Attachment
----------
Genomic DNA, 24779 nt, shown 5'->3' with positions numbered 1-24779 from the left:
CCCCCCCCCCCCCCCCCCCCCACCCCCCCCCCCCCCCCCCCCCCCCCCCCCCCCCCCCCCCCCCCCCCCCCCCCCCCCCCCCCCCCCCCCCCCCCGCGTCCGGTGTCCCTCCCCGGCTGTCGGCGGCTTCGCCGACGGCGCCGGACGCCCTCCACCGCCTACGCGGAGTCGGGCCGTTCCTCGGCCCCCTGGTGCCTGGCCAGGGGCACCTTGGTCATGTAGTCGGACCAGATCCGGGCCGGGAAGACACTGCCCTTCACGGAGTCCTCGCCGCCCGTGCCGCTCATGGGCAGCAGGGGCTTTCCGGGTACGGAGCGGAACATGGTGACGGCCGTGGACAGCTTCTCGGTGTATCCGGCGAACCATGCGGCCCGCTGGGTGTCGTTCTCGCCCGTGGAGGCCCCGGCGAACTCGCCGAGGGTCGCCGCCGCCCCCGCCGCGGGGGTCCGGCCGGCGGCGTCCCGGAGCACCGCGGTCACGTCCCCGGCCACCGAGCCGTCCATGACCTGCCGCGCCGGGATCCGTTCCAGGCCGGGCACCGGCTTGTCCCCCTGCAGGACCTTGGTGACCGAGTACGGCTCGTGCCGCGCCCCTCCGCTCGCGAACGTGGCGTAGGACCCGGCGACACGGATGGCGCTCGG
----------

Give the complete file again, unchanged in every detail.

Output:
Genomic DNA, 24779 nt, shown 5'->3' with positions numbered 1-24779 from the left:
CCCCCCCCCCCCCCCCCCCCCACCCCCCCCCCCCCCCCCCCCCCCCCCCCCCCCCCCCCCCCCCCCCCCCCCCCCCCCCCCCCCCCCCCCCCCCCGCGTCCGGTGTCCCTCCCCGGCTGTCGGCGGCTTCGCCGACGGCGCCGGACGCCCTCCACCGCCTACGCGGAGTCGGGCCGTTCCTCGGCCCCCTGGTGCCTGGCCAGGGGCACCTTGGTCATGTAGTCGGACCAGATCCGGGCCGGGAAGACACTGCCCTTCACGGAGTCCTCGCCGCCCGTGCCGCTCATGGGCAGCAGGGGCTTTCCGGGTACGGAGCGGAACATGGTGACGGCCGTGGACAGCTTCTCGGTGTATCCGGCGAACCATGCGGCCCGCTGGGTGTCGTTCTCGCCCGTGGAGGCCCCGGCGAACTCGCCGAGGGTCGCCGCCGCCCCCGCCGCGGGGGTCCGGCCGGCGGCGTCCCGGAGCACCGCGGTCACGTCCCCGGCCACCGAGCCGTCCATGACCTGCCGCGCCGGGATCCGTTCCAGGCCGGGCACCGGCTTGTCCCCCTGCAGGACCTTGGTGACCGAGTACGGCTCGTGCCGCGCCCCTCCGCTCGCGAACGTGGCGTAGGACCCGGCGACACGGATGGCGCTCGG